We can be assured that Mr. Obama would have no trouble coming up with a strategy for dealing with, say, John Boehner and the Republicans. I'm reasonably confident that he already has a strategy for dealing with the Republicans if they win the Senate in November, so why is it so hard to come up with a strategy for dealing with an army which everyone in the region despises and which has no air force.
Perhaps Mr. Obama's hectic schedule of sundry vacations, fundraisers, golf games and whatnot has made it difficult for him to sit down and actually pick one of those contingency plans to execute. Okay, but as the President eases himself into semi-retirement we can hope he soon comes up with a plan to neutralize the threat because it won't be long before these savages are doing to Americans here what they're doing to non-Sunnis in Iraq and Syria.
Robert Tracinski at The Federalist writes:
It has become obvious that the group that calls itself ISIS or just the Islamic State is the most serious terrorist threat to the United States since 9/11, and allowing its formation is the biggest mistake of President Obama’s administration.The days when we could retreat behind two big oceans and hide our heads in the sand are over. The Islamists simply won't allow us that option. They want to kill us and we're only making it easier for them by refusing to get involved now while they're still acquiring their strength.
Secretary of Defense Chuck Hagel recently called ISIS “a force and a dimension that the world has never seen before.” It is not just a terrorist group distinguished by its brutality and fanaticism. It is not just a group that has demonstrated its interest in killing Americans. Worst of all, this is a group filled with an unprecedented number of jihadists from Europe, and even a few from America—Western passport-holders who will almost certainly make their way back home. According to the group’s own threats, ISIS members or sympathizers are already here.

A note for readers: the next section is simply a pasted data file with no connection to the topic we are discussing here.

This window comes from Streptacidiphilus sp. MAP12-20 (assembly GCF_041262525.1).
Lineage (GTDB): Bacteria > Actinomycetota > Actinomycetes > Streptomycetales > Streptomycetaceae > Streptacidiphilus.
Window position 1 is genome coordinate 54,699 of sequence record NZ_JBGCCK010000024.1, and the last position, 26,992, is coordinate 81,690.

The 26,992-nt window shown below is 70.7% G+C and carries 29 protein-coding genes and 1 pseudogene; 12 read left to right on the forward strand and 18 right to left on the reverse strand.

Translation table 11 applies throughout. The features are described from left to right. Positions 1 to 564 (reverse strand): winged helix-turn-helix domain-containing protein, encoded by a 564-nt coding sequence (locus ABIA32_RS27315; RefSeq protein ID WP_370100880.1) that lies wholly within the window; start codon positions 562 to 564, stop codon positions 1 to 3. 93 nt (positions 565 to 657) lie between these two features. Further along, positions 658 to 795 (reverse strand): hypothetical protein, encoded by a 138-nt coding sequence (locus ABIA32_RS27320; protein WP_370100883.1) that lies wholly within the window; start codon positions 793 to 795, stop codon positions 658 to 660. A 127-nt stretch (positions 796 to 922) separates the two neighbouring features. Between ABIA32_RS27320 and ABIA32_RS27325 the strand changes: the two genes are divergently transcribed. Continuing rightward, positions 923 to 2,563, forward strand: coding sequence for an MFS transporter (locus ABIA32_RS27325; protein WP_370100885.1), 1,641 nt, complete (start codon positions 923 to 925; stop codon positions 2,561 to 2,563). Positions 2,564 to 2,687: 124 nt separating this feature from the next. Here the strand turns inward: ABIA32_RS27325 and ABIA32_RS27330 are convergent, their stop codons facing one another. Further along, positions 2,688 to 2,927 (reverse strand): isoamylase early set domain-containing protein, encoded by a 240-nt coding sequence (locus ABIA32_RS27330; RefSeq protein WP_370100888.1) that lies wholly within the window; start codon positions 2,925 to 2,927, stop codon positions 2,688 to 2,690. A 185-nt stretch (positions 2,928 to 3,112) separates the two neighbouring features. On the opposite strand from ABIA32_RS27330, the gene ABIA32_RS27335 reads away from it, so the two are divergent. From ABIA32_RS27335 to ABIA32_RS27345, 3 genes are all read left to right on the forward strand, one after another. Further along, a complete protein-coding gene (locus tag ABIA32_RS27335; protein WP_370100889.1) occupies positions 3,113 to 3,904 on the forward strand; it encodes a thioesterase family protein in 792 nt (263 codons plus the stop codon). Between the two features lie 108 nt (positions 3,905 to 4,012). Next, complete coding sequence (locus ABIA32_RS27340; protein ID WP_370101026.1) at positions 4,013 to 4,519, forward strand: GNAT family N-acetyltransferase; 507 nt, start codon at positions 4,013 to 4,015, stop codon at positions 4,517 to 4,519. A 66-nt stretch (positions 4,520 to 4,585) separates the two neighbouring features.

So it cannot be allowed to exist, not without courting the risk of another 9/11. But no one in the administration seems to have figured out what will be required to make that happen.
I don’t just mean the size of the effort, though that’s part of it. While it would be nice to rely on local proxies like the Kurds, it’s becoming clear that there is no one on the ground in Iraq and Syria who can defeat them. Eradicating ISIS—not just suppressing them or stopping their advance, which is all we’ve done so far—will require a much larger effort. I’m pretty certain it will require American boots on the ground.
I’m sorry if that makes you nervous or breaks a campaign pledge or means you have to turn your back on your dad’s anti-war rhetoric. Don’t want another 9/11? Then you’ve got to get serious about ISIS. Suck it up.
As Chairman of the Joint Chiefs of Staff Martin Dempsey has been telling everyone, taking down ISIS will also require intervening in Syria. And that’s the real problem, the one issue that no one seems to have thought through. If all we do is go after ISIS, we are acting as shock troops for Bashar al-Assad (By eliminating his biggest threat and allowing him to focus his fire on the more moderate rebel groups).
If it seems like a disaster that we’re being drawn into a wider war in the Middle East, the irony is that this is a consequence of the Obama administration’s attempt to withdraw from the region and leave it to its own devices. It turns out that we can’t do that. Aside from the strategic importance of the region’s oil, the Middle East is the center and homeland of Islamic jihadism, which sees us (correctly) as its antipode and seeks to do us harm. This is a threat that we can’t allow to grow, which is what 9/11 taught us.
Meanwhile, if the president is entertaining ideas for an immediate tactic while he mulls over a long-term strategy at his next fundraiser perhaps he might consider putting enough air assets into place in both Iraq and in bases near Syria so that every time an ISIS member peeks out a window he beholds a missile hurtling at several hundred miles per hour directly toward his Adam's apple.
No thanks or remuneration from the White House for this suggestion are necessary.